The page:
Sorry for the long Pesach hiatus. One day I might post about our adventures, although I suspect parashat Tzav will never have a project.
This week is the double parshiot of Tazria and Metzora. They are read together during all non leap years (get ready for next year!) with the same topic dominating both: Tzaraat! Tzaraat was a condition which appeared on the skin, clothing, or a house in response to a person's sin. It offered a physical manifestation so a person could witness the consequences of their actions. Although the Torah does not state it explicitly in this parasha, lashon harah is considered one of the primary causes of Tzaraat.
Because Tzaraat is a challenging topic for children by itself, the connection to how we speak is an important tie in.
One day this week, Gabi complained about a rash on her leg.
"Gabi was speaking lashon hara. Now she has Tzaraat," Cohava announced.
"I think it is dry skin and she just needs some moisturizer," I countered.
"Nope, definitely tzaraat," Cohava argued.
Gabi stared at her leg. "It is red, not white. And you are not a Kohen. So I don't need to leave the house," she concluded. Amazingly, moisturizer cleared it up.
Explaining lashon hara to children is important, but not simple. We read Mr. Peabody's Apples by Madonna (yes, Madonna) which is a semi-modern take on the chassidic tale of opening the pillow. The illustrations are the best part of the book, but here you can hear the Material Girl reading her book.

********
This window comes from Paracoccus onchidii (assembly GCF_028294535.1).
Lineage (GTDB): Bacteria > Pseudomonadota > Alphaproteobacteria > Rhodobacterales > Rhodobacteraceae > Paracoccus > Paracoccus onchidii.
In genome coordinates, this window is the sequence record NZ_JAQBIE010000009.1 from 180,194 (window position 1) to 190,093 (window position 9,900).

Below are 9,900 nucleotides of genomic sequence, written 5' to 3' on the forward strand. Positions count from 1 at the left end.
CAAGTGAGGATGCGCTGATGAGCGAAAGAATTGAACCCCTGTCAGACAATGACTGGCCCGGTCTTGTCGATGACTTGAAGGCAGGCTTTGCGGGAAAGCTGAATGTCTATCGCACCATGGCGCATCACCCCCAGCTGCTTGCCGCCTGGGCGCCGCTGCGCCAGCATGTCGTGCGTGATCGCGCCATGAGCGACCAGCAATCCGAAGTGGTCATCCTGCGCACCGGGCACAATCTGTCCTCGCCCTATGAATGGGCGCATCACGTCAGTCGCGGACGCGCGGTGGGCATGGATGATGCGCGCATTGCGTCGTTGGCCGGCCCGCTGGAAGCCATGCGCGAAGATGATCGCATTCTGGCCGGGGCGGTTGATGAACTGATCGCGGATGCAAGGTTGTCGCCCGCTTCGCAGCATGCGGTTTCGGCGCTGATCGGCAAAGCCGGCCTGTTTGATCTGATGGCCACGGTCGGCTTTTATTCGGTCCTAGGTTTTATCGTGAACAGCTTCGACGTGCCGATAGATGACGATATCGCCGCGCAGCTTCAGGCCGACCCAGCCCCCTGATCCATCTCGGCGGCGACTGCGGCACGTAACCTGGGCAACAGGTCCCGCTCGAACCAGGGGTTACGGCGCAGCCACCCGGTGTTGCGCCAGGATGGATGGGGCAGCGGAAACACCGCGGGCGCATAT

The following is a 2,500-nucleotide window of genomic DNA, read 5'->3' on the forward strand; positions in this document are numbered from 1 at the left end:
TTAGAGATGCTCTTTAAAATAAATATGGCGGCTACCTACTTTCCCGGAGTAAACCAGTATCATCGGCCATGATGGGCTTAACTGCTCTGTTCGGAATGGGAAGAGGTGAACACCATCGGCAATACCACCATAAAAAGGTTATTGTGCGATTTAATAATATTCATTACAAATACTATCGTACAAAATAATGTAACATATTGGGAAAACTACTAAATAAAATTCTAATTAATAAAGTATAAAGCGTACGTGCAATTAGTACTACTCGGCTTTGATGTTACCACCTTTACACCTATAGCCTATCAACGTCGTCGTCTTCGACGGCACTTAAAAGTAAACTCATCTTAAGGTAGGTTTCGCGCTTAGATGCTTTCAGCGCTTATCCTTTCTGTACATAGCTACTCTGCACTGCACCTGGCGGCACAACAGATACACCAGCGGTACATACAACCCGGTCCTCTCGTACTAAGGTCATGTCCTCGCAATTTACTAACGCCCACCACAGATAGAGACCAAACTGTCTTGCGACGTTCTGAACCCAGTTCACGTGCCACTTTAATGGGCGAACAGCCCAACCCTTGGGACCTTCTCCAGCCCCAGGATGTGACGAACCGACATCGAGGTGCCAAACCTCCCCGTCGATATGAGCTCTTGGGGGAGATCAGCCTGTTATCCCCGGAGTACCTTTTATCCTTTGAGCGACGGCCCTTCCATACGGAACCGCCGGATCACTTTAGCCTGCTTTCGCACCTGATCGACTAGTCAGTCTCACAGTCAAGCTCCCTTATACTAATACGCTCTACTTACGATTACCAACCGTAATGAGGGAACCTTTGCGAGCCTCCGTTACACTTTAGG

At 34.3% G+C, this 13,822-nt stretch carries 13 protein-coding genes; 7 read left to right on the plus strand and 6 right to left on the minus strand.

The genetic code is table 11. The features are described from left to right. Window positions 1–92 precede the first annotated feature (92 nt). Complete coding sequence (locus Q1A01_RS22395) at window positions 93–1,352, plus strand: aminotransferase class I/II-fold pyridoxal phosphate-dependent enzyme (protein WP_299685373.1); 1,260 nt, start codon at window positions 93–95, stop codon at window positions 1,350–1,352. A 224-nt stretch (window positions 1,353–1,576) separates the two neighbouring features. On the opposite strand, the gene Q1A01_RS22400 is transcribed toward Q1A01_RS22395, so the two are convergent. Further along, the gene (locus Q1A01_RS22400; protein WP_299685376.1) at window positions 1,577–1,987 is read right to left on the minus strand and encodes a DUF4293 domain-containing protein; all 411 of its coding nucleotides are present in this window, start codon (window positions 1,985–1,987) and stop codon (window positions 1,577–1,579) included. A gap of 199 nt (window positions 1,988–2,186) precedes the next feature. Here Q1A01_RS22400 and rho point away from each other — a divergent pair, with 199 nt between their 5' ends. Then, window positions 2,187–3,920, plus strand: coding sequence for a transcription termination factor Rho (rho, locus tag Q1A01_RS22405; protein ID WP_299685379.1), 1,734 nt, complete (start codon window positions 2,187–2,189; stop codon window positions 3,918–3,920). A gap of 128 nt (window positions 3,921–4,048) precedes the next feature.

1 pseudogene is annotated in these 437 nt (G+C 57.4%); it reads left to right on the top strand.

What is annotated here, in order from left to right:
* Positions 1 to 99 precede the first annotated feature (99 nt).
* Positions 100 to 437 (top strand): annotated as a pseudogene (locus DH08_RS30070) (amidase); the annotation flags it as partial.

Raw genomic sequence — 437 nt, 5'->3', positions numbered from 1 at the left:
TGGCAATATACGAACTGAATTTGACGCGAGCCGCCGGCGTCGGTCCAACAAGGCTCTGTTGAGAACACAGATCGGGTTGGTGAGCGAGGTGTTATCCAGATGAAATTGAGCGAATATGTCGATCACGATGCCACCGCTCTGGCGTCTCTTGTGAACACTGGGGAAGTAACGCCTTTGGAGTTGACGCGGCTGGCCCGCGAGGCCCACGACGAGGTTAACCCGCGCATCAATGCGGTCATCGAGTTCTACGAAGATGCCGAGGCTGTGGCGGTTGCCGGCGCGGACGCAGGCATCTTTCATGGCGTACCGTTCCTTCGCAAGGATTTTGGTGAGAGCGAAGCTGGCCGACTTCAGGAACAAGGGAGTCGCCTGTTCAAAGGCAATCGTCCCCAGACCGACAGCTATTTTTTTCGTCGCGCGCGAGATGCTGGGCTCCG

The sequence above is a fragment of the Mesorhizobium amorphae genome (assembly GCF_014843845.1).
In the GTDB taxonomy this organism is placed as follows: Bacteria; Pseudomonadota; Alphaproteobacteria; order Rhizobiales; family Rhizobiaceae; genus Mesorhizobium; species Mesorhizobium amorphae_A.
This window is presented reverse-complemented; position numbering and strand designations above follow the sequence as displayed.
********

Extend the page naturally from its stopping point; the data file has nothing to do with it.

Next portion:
The book is a good jumping off point of how we don't tell tales, true or otherwise, but barely scratches the surface of what lashon hara is really about. And one cannot get too involved in telling children about not speaking about others, without the important caveat of immediately reporting to an adult if someone touches you...
I was unsure of how thoroughly my girls understood lashon hara when I set off to create a parasha project.
But I let the girls choose what to do with them.
"We could tape their mouths shut so they can't speak lashon hara," Cohava suggested.
"Or put things in their mouth," Gabi added. When they asked about the actual purpose of the containers and I demonstrated with toothbrush and paste, they wanted to maintain authenticity.
Cohava decided hers would represent lashon hara, while Gabi chose lashon hatov.
They set to work with permanent markers. Cohava worked hard at making Tzaraat sores with a white-out pen and red stop signs. Gabi drew "happy pictures" all over hers.
They were proud of their results and discussed how they would remember not to speak lashon hara every morning and night when brushing teeth.
I still was unsure of how well they understood what is lashon hara. One day Gabi asked, "What are consequences?" so using a scenario we had seen involving other people, we discussed various consequences.
Gabi said, "Now I know what consequences are, but I think we are speaking lashon hara." She ran and got the new toothbrush holders and put them on the table.
If you do not find these nifty holders at K-Mart, Cohava brought this home from school: